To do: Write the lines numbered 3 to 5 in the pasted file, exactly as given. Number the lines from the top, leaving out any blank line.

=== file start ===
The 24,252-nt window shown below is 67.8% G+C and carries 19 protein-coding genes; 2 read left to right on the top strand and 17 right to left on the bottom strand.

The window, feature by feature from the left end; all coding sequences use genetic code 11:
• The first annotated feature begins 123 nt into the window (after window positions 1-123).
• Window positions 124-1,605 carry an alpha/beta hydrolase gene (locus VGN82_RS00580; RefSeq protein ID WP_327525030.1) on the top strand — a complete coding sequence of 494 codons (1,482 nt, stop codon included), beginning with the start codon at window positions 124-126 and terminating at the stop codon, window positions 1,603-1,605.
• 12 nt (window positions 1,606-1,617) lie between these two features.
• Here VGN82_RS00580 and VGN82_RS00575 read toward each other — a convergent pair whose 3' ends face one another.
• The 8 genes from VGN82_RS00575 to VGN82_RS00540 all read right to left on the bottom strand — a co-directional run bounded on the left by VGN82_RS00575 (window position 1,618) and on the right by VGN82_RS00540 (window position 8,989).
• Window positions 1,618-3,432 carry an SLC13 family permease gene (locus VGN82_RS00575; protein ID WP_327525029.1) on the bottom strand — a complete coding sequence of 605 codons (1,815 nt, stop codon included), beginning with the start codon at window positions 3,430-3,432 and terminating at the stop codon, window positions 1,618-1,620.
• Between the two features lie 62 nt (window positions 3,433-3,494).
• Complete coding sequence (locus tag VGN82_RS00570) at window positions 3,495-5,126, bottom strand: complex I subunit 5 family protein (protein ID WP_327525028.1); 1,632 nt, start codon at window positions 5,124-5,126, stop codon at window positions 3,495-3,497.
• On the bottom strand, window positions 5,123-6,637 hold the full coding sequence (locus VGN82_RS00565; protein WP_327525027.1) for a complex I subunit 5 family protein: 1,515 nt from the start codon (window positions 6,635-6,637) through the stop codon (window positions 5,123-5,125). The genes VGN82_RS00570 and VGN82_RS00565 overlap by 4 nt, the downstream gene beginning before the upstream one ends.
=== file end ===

• The first annotated feature begins 123 nt into the window (after window positions 1-123).
• Window positions 124-1,605 carry an alpha/beta hydrolase gene (locus VGN82_RS00580; RefSeq protein ID WP_327525030.1) on the top strand — a complete coding sequence of 494 codons (1,482 nt, stop codon included), beginning with the start codon at window positions 124-126 and terminating at the stop codon, window positions 1,603-1,605.
• 12 nt (window positions 1,606-1,617) lie between these two features.